2013 - the year in review: The best films of the year

 

Blue Jasmine

This late masterpiece from Woody Allen boasted an extraordinary performance from Cate Blanchett as a delusional, Scarlett O’Hara-like heroine, clinging desperately to symbols of wealth and status even as her life unravels around her. After the relative feebleness of some recent Allen fare (Match Point, Cassandra’s Dream), it was heartening to see the director back at his very best.

All Is Lost

J C Chandor’s epic, existential survival story is likely to suffer by comparison with Alfonso Cuaron’s Gravity but is a brilliant piece of work in its own right. Robert Redford excels as the rugged, solo sailor whose yacht is slowly sinking.

The Selfish Giant

Clio Barnard’s reworking of Oscar Wilde’s fairy story as a gritty realist drama is bound to be seen in future years as a classic to sit alongside Ken Loach’s Kes. It, too, shows the defiance, humour and dignity of young characters completely marginalised by mainstream society.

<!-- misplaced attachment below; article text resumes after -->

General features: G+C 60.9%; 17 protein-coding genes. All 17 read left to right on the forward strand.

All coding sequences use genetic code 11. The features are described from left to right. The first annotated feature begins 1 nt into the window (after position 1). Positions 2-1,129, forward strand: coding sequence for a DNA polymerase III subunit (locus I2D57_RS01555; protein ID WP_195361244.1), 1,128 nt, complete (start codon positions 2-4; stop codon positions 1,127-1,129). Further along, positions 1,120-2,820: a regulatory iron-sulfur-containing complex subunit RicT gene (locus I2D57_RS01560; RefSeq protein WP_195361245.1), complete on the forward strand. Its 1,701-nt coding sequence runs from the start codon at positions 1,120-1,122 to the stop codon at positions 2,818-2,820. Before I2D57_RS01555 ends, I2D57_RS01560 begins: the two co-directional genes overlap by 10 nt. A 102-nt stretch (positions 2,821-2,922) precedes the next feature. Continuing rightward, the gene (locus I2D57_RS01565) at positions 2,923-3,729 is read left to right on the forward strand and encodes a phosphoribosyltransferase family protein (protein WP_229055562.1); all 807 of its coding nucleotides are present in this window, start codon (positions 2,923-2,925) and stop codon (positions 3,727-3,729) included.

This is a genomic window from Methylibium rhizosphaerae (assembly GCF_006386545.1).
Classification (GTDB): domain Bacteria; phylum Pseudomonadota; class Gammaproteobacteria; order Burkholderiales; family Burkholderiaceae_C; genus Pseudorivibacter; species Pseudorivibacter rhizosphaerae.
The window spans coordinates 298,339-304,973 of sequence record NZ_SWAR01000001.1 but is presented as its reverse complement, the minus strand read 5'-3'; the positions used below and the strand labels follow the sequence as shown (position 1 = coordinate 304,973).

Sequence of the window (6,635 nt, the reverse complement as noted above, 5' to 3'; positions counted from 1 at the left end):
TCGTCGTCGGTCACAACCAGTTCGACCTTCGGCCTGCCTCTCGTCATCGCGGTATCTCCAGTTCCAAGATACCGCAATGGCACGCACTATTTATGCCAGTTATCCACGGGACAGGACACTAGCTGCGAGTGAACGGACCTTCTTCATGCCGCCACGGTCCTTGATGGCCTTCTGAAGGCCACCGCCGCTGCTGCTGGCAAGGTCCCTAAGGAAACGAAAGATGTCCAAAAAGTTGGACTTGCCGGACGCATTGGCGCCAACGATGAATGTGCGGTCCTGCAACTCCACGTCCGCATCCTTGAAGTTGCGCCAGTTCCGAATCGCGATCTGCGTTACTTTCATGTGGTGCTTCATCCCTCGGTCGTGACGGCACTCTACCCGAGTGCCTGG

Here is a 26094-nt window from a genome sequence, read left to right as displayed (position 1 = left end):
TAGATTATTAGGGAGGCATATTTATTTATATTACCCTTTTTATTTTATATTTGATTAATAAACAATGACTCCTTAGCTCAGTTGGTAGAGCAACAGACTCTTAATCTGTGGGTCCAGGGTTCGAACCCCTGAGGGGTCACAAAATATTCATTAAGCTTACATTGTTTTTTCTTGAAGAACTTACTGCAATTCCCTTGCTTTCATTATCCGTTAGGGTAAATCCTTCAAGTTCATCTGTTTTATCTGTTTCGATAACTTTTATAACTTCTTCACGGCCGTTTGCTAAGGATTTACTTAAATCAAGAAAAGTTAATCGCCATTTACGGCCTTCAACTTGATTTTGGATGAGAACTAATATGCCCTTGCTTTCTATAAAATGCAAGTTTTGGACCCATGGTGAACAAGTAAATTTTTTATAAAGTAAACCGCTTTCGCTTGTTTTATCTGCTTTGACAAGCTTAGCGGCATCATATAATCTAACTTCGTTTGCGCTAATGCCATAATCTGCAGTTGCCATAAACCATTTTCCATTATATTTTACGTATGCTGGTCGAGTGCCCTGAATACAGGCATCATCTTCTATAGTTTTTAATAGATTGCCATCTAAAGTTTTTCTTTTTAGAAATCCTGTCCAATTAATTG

Gravity

Gravity is a big-budget Warner Bros movie that feels as personal as the most idiosyncratic art house film. The technical wizardry and astonishing cinematography blinded some to what a bold and stark piece of storytelling it really was.

Blue Is The Warmest Colour

The subject matter – a lesbian affair between two very young women – predictably caused controversy but what made Abdellatif Kechiche’s drama so striking was its extraordinary technique. This is drama but Kechiche comes far closer to his characters than even the most probing and prying fly-on-the-wall-documentary director.

Discovery Of The Year

BFI Player Vod Service

The delight of the new BFI Player is the sheer variety and eccentricity of the fare on offer, everything from ancient Mitchell and Kenyon footage of obscure cricket matches – “Arthur Mold Bowling to A.N. Hornby” (1901) – to interviews from the archives, documentaries and new films. It helps that most of the material is free.

Turkey Of The Year

Bula Quo

This engaging awful comedy adventure/murder mystery featured Status Quo’s venerable front men Rick Parfitt and Francis Rossi roaming haplessly around a tropical island, bursting into song now and again and getting embroiled in games of Russian roulette. Ineptly made, atrociously acted, it nonetheless had a bovine cheeriness about it that made it very hard to dislike.

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